The relationship between customers and retailers can be easily solidified or shattered.
I have had a keen interest in retail for two reasons. First, I previously worked in the retail sector. Second, and more importantly because the sector has the largest number of customer interactions.
Every day, millions of customer interactions take place in all kinds of retail stores. Because of these many interactions, the relationship between customers and retailers can be easily solidified or shattered.
Retailers that sell groceries especially have the highest number of interactions per customer. Many such retailers experience high loyalty levels. We all have that one favorite store from where we purchase most of our groceries.
In the last 10 years, we have witnessed massive growth in the retail sector. Locally, new players have come into the space, existing retailers have expanded their store network, and online stores are taking root. Unfortunately, during the same period, we have also witnessed the regression of some of our largest retail brands locally.
Most consumers have shifted from their one time favourite grocery store because the shelves are empty. Globally, the retail sector continues to evolve. In the US for example, the retail space is still growing.
This is despite many retailers going through shaky moments and hundreds having filed for bankruptcy. One-time leading retailers such as K-mart and Sears are only but memories.
The decline of some of the traditional stores in the US has partly been attributed to their slow adoption to changing consumer need. In Kenya, online shopping is yet to shake up traditional retail stores.
We have all come across media reports alluding to the misdoings of leading local retailers both at present and in the past.
The issues have been wide-ranging from gaps in corporate governance to collusion and pilferage by staff. Besides these reasons, I feel that our retailers are also ailing from lack of innovation.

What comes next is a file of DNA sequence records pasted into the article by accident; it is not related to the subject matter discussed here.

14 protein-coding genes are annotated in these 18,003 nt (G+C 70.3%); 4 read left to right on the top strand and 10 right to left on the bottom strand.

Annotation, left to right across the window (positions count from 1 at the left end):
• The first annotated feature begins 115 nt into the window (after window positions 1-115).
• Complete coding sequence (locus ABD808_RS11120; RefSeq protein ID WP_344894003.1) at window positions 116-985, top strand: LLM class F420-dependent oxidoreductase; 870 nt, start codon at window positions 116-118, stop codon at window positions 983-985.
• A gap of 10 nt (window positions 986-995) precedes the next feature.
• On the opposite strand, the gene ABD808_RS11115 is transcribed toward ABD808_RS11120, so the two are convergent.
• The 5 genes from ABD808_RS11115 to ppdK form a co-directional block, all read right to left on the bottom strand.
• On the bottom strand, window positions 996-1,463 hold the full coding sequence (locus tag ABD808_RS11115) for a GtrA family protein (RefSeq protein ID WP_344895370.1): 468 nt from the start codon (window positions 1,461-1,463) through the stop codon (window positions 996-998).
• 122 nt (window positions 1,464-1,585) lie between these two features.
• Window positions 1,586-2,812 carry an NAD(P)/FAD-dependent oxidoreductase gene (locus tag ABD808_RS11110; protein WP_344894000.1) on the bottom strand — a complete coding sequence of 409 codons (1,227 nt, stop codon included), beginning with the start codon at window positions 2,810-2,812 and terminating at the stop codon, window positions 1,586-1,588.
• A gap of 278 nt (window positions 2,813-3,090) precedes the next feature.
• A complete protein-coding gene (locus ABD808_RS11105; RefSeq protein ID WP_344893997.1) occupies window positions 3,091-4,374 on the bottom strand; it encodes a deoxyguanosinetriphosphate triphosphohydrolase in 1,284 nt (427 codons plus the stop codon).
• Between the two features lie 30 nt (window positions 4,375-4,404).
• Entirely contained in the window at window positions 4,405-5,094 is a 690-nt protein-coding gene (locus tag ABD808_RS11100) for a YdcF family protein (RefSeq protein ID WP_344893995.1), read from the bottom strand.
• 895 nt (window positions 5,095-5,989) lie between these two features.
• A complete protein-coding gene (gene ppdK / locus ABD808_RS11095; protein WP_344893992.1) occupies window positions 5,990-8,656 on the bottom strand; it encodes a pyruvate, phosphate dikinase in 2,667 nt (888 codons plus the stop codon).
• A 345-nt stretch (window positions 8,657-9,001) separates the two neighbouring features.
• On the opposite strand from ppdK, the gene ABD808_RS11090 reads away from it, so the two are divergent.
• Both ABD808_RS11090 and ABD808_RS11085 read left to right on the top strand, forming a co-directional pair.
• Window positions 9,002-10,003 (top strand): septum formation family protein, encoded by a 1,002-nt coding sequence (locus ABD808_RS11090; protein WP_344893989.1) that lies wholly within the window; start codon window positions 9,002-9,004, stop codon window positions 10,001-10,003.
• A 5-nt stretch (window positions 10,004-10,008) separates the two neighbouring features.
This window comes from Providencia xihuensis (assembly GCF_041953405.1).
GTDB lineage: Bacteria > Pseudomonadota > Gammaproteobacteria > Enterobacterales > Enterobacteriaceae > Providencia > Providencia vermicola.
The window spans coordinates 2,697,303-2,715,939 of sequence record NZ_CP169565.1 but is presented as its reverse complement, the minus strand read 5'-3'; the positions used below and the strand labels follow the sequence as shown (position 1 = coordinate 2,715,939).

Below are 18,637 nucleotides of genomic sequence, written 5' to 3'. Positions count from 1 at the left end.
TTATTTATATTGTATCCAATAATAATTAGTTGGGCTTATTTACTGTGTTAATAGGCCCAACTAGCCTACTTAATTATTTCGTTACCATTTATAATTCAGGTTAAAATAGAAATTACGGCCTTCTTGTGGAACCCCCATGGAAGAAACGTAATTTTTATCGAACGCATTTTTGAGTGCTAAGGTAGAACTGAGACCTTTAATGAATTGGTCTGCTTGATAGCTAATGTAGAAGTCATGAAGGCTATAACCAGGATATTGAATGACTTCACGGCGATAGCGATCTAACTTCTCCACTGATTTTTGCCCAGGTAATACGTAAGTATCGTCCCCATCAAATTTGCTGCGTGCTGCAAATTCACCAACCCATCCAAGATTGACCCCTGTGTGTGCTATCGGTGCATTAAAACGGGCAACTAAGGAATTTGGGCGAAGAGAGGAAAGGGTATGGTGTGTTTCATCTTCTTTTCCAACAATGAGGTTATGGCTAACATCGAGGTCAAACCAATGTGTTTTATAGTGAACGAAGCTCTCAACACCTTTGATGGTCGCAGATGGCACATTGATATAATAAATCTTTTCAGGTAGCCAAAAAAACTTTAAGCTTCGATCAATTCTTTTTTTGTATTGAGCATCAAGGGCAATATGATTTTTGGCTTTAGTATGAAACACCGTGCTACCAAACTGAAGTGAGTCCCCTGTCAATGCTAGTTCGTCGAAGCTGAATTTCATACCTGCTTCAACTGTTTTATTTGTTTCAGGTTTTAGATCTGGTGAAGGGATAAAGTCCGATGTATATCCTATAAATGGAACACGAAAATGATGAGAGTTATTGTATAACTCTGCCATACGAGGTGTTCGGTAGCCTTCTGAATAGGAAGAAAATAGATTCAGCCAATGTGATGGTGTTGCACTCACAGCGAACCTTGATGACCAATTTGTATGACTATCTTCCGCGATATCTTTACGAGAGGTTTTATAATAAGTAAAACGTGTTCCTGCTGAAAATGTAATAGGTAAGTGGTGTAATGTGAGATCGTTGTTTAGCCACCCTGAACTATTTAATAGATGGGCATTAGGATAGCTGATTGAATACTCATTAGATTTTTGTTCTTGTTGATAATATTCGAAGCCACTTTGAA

I believe our one time leading retailers have not done enough to remain on the innovative edge. Innovation needs to go beyond introduction of own brands or provision of ready to eat food or loyalty programmes. Our retailers need to focus more on making the overall customer shopping experience worthwhile.
Retailers need to spend more time seeking to understand their customers. What they like and what they detest. The focus on the customer should be at the centre of both operational and strategic decisions. I am yet to come across a local retailer who is truly obsessed with customers.
Retailers need to consistently look out for creative ways to create a loyal customer base. Creating loyal customers needs to go beyond the ability to accumulate and redeem loyalty points.
It needs to go beyond provision of own brands. It is about meeting the customers’ basic needs. Retailers have access to mountains of customer data that can be analysed to guide decision-making.
Why do our stores stock brands that customers do not even know? Why are some of our favourite brands missing on the shelves at Uchumi and Nakumatt? Do our retailers really care when we fail to find what we are looking for? Our one-time leading retailers have to put great effort to win back past customers.
In addition to customer focus, employee relations and supplier relations are also critical rudiments in the retail sector. Since the margins in retail are often meagre, to survive, our retailers must run highly efficient operations in the most innovative way.
Lucy Kiruthu is a management consultant and trainer. Connect via twitter @KiruthuLucy